The history of radar is about to take a quantum leap: Detection and tracking devices are becoming fully digital and even more multifunctional. Their reconnaissance capabilities are thus climbing to unprecedented levels. HENSOLDT is actively driving these developments and shaping the future of radar technology for its home market in close cooperation with European partners.
The foundation for the development of radar was laid by Heinrich Hertz as early as 1886, when he discovered that radio waves are reflected by metallic objects. However, the breakthrough did not come until the Second World War, when radar technology gained great importance both at sea and in the air. Since then, reconnaissance using radar has been increasingly faster, more precise, and at greater distances. Almost 100 years after the first applications, the next technological quantum leap is now on the horizon with the complete digitalization of radar systems.
Among other things, HENSOLDT has already digitalized the antennas of its radar systems. Instead of the mechanically pivoting antennas that have been common up to now, electronically scanned AESA (active electronically scanned array) antennas are used: in the new Eurofighter MK1 radar, in the multifunctional TRS‑4D/TRML‑4D radar for airspace surveillance and target acquisition, in the SPEXER reconnaissance radar, and in the PrecISR air and ground surveillance radar.
Eurofighter-Radar MK1 For the next tranche of the Eurofighter, named Quadriga, HENSOLDT has developed the ECRS (Eurofighter common radar system) MK1. The electronically scanned AESA antenna combines ultra-high-resolution surveillance of the entire airspace with faster automatic detection and tracking of significantly more targets and improved missile targeting. In addition, it increases resilience against jamming attempts, improving the survivability of the Eurofighter even in high-intensity conflict situations. Current Eurofighters will also receive HENSOLDT’s new ECRS-MK1 radar as part of hardware and software updates.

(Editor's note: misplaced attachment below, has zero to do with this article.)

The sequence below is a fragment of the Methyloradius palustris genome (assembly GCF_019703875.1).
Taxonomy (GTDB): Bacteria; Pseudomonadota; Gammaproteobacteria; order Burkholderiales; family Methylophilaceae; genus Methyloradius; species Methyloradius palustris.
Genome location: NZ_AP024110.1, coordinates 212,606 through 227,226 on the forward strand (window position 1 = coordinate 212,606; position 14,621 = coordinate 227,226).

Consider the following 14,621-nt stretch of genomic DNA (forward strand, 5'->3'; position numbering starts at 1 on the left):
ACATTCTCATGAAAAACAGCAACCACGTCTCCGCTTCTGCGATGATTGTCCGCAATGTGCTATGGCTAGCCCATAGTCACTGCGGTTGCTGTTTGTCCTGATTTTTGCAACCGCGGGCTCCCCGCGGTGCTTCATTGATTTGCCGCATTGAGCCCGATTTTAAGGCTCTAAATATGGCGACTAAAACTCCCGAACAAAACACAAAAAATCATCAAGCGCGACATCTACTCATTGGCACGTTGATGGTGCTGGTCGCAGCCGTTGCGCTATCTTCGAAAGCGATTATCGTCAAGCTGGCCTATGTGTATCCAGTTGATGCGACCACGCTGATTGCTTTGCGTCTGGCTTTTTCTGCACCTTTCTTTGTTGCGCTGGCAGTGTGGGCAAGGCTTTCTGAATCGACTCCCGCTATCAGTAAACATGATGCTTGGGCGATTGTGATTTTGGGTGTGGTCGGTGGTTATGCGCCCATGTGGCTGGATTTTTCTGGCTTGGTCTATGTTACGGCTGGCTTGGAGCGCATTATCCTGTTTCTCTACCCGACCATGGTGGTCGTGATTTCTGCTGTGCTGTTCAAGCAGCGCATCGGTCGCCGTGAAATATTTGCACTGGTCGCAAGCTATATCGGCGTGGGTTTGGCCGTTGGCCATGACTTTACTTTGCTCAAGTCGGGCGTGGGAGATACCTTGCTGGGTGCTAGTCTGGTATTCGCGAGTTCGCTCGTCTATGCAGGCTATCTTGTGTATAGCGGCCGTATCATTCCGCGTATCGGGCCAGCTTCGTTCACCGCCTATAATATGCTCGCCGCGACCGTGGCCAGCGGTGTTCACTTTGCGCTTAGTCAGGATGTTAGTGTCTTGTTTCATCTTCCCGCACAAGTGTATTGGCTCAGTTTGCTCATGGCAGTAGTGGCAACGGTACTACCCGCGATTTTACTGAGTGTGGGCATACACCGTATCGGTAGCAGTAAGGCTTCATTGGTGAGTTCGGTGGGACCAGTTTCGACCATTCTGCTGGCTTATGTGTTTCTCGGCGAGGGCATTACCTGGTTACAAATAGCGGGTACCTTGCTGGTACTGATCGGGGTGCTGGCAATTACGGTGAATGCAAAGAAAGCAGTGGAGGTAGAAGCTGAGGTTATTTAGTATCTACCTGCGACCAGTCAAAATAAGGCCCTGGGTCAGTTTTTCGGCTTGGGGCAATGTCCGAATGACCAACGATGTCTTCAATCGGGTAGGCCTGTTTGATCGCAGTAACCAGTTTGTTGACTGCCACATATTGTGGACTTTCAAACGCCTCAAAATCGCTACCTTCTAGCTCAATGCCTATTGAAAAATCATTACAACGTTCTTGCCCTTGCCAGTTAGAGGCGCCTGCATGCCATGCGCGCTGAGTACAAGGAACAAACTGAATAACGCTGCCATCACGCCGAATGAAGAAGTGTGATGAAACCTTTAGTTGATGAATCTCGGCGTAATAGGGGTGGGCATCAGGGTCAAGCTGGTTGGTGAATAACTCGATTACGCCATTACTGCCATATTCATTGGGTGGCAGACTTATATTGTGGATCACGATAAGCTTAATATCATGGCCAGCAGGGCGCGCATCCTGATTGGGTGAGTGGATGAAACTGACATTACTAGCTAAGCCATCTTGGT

PrecISR Air and Ground Surveillance Radar For versatile airborne and ground surveillance applications – from unmanned aerial vehicles to helicopters and special operations aircraft – HENSOLDT has developed the PrecISR multi-mission surveillance radar. It enables monitoring of a large area with a single pass, even in the most challenging environmental conditions. PrecISR translates the latest achievements in AESA technology into a high-performance and scalable radar with compact size as well as low weight and power requirements. This makes PrecISR suitable for a wide range of military and civilian surveillance and reconnaissance applications in the air, at sea, and on land – from human and drug trafficking to terrorism, piracy and smuggling, illegal fishing, oil spills, and other environmental threats.
HENSOLDT’s AESA radars generate the transmit energy in several hundred to several thousand small transmit and receive units directly in the antenna, depending on the antenna size. This makes them significantly less susceptible to interference and extremely flexible in use compared to mechanically pivoting antennas with a central transmitter and receiver unit. The electronic beam swiveling capability achieved by this large number of integrated transmit and receive units allows near-distortion-free directional changes at will. This allows AESA radars to track many different, widely varying targets and continue searching in all directions virtually simultaneously.